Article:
Further to this, Briers highlighted that since free PSA testing for males >50 years in Belgium was discontinued in 2010, the number of prostate cancer diagnoses and deaths have risen. Briers stated that >50% of prostate cancers are picked up at higher stages (Stages II–IV), rather than at early stage (Stage I). These findings highlight the value of early screening in identifying cancer at an earlier stage, for better patient outcomes across a larger group of patients.

BARRIERS TO SCREENING AND EARLY DIAGNOSIS

Lack of awareness, distance to facilities, cost and infrastructure, access, symptom normalisation, pre-conceived beliefs about screening, resource limitations, funding, and fear are some of the barriers that impede early cancer screening.

Access to hospitals or facilities limits participation in screening programmes. A UK study found that one of the main reasons to decline participation was the travel distance from their home to the hospital. One way in which this could be overcome is the use of mobile CT units. Baird highlighted how access to accurate diagnostics improves outcomes through better-informed treatment plans, which ultimately improves quality of life for patients.

AWARENESS, INFRASTRUCTURE, AND FUTURE INNOVATIONS

To improve the delivery of screening programmes, the session speakers noted a need to increase awareness of cancer screening programmes. Briers highlighted that “awareness of prostate cancer is extremely important; prostate cancer is something that you need to know about to be motivated to go for a very simple screening test;” while Baird stated that “there is a lack of public awareness” surrounding lung cancer screening.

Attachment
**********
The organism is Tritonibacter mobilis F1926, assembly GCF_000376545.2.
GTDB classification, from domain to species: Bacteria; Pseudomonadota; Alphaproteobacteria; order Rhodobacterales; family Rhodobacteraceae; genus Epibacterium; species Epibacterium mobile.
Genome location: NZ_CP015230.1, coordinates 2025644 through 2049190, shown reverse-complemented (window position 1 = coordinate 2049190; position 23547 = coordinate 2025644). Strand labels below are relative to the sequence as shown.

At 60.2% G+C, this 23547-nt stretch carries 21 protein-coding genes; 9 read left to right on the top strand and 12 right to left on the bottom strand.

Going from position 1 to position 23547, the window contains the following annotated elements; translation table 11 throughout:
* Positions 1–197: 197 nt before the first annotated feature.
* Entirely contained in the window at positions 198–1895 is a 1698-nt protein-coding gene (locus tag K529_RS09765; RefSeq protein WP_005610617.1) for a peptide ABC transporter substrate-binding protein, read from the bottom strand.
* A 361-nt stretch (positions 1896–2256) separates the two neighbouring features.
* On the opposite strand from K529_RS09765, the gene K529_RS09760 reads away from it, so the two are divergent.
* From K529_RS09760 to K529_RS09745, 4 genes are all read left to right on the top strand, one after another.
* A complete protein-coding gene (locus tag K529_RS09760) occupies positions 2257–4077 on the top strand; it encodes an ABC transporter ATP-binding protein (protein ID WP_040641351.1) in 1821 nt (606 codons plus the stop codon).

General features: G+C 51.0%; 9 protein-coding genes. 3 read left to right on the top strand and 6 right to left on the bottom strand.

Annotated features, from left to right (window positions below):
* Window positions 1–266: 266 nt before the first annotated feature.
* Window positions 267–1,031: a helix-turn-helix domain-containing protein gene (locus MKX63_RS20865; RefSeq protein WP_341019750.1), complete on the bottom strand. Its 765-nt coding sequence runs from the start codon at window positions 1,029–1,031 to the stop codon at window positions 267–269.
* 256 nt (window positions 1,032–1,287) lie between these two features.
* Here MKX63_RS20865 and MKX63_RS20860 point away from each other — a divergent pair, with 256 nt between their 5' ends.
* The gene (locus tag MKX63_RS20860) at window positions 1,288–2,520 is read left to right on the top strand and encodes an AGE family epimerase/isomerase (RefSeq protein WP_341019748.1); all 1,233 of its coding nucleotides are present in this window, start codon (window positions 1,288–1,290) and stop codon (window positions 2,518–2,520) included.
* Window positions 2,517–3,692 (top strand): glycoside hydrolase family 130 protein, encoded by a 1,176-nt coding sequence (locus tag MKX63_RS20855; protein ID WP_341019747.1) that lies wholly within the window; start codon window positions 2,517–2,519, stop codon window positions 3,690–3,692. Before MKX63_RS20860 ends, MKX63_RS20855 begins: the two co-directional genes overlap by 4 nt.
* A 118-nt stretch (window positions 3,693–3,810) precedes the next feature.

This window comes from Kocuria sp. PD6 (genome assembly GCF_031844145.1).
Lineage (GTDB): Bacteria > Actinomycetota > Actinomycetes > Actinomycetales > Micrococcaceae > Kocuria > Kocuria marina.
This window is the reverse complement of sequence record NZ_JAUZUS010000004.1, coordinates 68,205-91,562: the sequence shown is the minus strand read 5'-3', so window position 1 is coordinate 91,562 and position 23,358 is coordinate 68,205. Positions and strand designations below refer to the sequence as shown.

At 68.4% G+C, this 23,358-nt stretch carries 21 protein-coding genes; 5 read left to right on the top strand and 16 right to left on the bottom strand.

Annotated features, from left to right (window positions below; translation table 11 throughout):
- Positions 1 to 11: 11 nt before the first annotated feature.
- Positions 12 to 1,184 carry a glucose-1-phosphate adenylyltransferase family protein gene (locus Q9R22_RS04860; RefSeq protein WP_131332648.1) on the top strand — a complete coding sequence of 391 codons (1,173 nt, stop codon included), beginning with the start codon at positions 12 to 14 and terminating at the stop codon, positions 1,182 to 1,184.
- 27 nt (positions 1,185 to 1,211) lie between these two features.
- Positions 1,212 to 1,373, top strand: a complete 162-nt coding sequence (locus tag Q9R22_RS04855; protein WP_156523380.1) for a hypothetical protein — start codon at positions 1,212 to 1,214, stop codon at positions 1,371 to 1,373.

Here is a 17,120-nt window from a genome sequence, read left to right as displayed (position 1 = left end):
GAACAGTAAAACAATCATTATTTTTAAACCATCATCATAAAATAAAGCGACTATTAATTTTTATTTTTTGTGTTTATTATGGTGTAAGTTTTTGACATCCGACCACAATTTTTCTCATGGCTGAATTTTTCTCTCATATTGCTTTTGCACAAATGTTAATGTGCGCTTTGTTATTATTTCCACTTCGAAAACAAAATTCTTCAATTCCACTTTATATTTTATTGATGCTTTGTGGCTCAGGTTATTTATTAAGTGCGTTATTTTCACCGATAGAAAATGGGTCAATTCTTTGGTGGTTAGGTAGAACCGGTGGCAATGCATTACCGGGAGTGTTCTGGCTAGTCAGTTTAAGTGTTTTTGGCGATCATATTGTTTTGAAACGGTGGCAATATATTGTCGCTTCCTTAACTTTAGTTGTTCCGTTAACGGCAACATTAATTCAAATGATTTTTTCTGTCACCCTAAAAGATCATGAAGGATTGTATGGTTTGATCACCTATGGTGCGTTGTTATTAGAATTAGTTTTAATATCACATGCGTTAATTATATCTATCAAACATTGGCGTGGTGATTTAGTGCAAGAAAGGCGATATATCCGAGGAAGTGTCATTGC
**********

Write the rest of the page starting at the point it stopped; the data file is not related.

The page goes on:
Franck discussed how data from existing screening programmes and epidemiological studies have shown the benefit of low-dose CT screening in those deemed at high-risk for lung cancer. The NLST (USA) and the NELSON (Belgium and the Netherlands) trials have both shown “a reduction in lung cancer-specific mortality with low-dose CT.” Other European trials such as LUSI (Germany), MILD (Italy), and UKLS (UK) have shown similar results. Despite this evidence, uptake into screening programmes is low. Franck stated that one way in which this could be improved is for radiologists to have “a more visible role” in public education on imaging-based cancer screening.

One of the concerns considered with imaging-based screening programmes is exposure to radiation through imaging techniques. Franck highlighted the role of medical physicists and radiologists in developing low-dose CT protocols for lung cancer screening to balance achieving optimal image quality with the lowest dose of radiation possible. This prevents the need for repeat scans secondary to poor image quality, reducing radiation exposure and risk of radiation-induced malignancy.

Franck spotlighted further innovations, including how the use of artificial intelligence-based computer-aided detection (CAD) software could revolutionise reading of lung cancer screening images. Upon the CAD of a nodule, the scan would be forwarded to a radiologist for verification; however, if there is no CAD of a nodule, no further action would be required. This could greatly reduce the increased workload that an imaging-based screening programme roll-out would generate for radiologists.